Fred died last week. He was my mate Shane's dad, having come into his life 50 years ago when Shane was three. I hadn't known Fred well, but I'd seen a bit of him over the years and I so I went to the family gathering to see him off, to be there for my friend.
They're a colourful, slightly complicated family and a few drinks had been supped by the time I arrived at Fred and Trish's Housing New Zealand place in Freeman's Bay. Fred was there out in the garden; at peace in his Chelsea shirt (and, I gather, his treasured Union Jack undies).
I gave Shane a hug and he got me a beer. "Do you want some food?" he said, and pointed the table. There was a big pot of biryani, a vegetable curry and what proved to be a delicious spicy salad.
"It's from the Muslim family next door," he said. "It's amazing. They've been feeding us all for the past four days."
I realised I'd seen the family arrive, just ahead of me. They looked a little nervous about going in and, I confess, I was surprised to see them.
It came time for friends and family to stand and speak. Sasha, the teenage daughter from the family next door, was one of the first. She'd written a short, lovely speech about how nice Fred had always been to her and her brother Umer, from the day they'd arrived in their new neighbourhood.
Sam, a member of Fred's extended family who is on the autism spectrum and about the same age as my boys, spoke with clarity and maturity. Margaret, who I think is Tongan, talked about the way Fred had put up with her and Trish's adventures, then moved to his coffin and, because he'd always liked a song, sang the old standard 'You Belong to Me' while she cradled Fred's head in her hands.
It was beautiful and I thought of the photomontage Shane and the others had put up on the living room wall, wherein some of those adventures over the years were captured.
Eventually, Malik, the Pakistani Muslim father from next door, stood to speak. Even though his own funeral traditions do not include the deceased being returned to the home, or viewing of the body at all, he walked over and placed his hand on Fred's open coffin while he talked about "the meaning of VIP". Some people, he explained in halting English, thought that VIP was about having money or flash cars, but it was really about a person's character. And Fred, he said, was a true VIP.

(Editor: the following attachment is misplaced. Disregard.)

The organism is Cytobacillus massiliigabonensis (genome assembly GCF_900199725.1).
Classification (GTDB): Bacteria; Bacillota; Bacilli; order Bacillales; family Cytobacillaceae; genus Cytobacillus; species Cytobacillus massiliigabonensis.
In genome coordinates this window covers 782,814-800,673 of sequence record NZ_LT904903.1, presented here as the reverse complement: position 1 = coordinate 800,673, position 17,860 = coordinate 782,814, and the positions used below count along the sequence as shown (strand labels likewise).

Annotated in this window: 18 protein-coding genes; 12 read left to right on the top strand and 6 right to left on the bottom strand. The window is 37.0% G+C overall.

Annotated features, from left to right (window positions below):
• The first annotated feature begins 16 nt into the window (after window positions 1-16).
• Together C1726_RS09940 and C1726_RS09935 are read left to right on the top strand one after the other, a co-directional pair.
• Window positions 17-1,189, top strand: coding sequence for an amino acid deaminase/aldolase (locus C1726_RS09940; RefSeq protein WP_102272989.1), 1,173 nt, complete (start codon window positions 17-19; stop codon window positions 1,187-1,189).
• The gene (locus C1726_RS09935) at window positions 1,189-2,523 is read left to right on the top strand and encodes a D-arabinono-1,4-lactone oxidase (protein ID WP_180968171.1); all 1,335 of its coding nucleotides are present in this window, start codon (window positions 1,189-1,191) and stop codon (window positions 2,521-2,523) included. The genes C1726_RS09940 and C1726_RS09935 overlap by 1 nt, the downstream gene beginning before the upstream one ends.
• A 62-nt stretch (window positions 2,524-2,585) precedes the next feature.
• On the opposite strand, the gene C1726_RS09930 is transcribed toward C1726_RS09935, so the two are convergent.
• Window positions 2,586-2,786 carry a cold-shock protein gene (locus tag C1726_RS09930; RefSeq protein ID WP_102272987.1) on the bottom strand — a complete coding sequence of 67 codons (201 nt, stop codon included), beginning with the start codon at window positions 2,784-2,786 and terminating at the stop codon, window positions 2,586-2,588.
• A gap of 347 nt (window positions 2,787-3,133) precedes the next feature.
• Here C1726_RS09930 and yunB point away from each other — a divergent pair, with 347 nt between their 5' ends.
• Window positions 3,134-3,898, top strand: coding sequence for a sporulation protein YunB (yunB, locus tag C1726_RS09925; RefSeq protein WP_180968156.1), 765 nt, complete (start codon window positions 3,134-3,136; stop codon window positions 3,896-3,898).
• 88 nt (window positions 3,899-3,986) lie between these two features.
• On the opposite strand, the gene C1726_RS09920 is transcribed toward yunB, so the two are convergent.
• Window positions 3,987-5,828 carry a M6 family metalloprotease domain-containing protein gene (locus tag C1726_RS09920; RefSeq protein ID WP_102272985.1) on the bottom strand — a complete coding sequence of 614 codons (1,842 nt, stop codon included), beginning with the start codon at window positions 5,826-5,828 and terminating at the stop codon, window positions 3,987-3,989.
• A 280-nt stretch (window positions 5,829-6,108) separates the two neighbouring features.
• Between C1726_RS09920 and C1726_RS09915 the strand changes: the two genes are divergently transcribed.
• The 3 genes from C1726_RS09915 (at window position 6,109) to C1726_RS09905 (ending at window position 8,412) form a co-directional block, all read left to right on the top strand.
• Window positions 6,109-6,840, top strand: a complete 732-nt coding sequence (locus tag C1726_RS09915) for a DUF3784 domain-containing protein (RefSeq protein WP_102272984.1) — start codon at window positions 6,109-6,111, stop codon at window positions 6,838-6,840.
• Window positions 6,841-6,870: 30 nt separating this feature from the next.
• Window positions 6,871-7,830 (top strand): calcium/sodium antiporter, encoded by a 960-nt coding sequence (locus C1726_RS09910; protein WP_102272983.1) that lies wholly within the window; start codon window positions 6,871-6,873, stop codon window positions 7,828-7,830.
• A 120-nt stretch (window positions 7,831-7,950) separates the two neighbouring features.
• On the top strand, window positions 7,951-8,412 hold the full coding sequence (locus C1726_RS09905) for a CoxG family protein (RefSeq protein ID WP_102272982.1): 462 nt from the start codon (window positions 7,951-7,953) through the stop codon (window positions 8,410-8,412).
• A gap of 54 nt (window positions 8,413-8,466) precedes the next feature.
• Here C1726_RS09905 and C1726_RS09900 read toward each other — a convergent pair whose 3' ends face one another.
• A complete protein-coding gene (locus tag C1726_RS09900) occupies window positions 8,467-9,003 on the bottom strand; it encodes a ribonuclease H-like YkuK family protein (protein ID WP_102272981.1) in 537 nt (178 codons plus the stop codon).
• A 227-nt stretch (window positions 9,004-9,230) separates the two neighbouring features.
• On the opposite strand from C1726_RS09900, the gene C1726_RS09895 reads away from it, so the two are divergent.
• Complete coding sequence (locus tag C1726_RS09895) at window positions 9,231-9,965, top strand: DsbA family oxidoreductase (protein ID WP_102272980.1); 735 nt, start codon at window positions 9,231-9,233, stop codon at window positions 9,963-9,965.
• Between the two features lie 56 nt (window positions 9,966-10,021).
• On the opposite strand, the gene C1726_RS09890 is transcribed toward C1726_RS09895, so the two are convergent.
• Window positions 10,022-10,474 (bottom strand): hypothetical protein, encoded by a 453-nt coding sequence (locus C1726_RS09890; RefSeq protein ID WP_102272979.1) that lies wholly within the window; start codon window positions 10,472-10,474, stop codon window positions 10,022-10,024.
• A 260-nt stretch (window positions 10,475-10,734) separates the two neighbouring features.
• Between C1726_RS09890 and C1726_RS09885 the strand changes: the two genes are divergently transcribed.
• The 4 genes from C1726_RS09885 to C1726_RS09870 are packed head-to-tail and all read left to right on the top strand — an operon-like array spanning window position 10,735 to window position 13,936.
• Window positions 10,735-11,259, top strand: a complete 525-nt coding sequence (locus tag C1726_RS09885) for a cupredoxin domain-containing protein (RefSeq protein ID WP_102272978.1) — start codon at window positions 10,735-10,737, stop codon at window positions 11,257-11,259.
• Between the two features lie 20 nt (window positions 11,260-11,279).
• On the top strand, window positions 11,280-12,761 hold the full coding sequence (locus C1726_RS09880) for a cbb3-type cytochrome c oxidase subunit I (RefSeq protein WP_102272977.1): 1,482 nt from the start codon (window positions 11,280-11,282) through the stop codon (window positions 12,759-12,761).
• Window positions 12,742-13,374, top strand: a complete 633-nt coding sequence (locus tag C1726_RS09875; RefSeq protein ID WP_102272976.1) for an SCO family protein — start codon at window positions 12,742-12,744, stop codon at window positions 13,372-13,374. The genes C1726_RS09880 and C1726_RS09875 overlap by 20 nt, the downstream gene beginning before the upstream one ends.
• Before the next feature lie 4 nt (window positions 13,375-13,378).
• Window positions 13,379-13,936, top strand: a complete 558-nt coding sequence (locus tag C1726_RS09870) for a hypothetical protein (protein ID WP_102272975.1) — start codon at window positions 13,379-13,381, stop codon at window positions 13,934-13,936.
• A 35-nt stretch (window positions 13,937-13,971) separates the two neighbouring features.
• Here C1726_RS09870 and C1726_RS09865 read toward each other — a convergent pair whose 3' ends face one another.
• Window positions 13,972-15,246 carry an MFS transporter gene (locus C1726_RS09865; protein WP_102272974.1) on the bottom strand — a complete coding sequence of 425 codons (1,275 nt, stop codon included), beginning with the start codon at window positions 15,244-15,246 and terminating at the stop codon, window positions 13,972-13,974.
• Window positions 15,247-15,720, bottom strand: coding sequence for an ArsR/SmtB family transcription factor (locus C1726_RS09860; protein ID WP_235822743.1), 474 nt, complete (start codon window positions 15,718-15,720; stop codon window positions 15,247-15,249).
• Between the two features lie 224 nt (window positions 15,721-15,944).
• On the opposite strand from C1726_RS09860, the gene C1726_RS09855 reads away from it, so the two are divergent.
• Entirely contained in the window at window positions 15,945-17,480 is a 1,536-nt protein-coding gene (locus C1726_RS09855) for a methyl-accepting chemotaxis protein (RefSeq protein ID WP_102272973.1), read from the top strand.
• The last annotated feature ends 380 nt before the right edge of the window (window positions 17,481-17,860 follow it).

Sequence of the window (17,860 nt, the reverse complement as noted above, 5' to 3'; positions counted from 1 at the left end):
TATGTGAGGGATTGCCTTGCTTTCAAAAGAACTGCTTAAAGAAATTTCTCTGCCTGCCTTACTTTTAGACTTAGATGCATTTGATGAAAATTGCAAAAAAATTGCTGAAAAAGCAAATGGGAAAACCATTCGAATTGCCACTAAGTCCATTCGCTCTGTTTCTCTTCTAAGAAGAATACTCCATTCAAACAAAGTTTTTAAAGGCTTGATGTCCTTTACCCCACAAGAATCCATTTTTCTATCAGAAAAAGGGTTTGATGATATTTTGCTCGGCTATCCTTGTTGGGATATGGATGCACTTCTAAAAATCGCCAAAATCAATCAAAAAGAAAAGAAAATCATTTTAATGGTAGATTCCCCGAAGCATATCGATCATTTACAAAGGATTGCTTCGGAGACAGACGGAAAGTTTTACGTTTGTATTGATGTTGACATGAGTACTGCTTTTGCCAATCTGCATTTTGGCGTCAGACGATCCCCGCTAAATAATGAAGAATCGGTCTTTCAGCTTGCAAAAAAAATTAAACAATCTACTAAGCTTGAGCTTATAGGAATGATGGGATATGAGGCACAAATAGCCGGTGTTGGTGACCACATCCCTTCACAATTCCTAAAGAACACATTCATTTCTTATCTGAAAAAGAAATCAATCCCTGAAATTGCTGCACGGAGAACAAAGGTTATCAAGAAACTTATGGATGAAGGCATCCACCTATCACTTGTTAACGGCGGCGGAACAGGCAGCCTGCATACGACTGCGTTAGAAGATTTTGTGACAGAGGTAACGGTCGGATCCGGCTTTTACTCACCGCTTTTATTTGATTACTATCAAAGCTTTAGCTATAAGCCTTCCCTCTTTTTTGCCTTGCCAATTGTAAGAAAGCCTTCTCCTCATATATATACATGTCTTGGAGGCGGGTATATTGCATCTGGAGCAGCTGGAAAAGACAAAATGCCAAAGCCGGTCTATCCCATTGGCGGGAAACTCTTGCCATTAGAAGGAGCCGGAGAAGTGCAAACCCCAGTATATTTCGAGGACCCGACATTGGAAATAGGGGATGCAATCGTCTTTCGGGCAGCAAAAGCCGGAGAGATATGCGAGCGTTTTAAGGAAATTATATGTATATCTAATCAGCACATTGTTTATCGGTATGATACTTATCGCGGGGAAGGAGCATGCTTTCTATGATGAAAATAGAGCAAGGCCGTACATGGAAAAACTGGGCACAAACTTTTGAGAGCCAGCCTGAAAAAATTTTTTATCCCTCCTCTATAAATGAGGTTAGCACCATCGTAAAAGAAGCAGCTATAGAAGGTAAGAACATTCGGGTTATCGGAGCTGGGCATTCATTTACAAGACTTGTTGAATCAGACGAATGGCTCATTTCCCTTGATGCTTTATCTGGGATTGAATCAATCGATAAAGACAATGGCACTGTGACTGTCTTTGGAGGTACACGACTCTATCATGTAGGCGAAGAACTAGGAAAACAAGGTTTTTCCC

I was in tears by this point, not only because it had been a fine send-off for a good man, but because I've been spending a bit of time lately looking into Twitter's void of bigotry; bleakly butting heads with people, mostly Americans, who had been sold a story of Muslim inhumanity, who genuinely believed that all Muslims were conspirators to murder. Some of them even muttered about getting in a first strike. It had seemed dark and intractable and I'd brooded on how it could ever be changed.
There, joining everyone in remembering Fred, I felt some of that bleakness lift. Two very different families were interacting in a way that was about the basic goodness of people. Trish told me she'd never realised how much Fred's openness and willingness to take his time with people had meant to Malik and his family. They shared the loss of his passing.
I talked to Sasha and Umer for a while before they and their dad went back to their home, then had another glass of wine, signed the lid of Fred's coffin, hugged my buddy again and rode off into a world a little better than it had been before.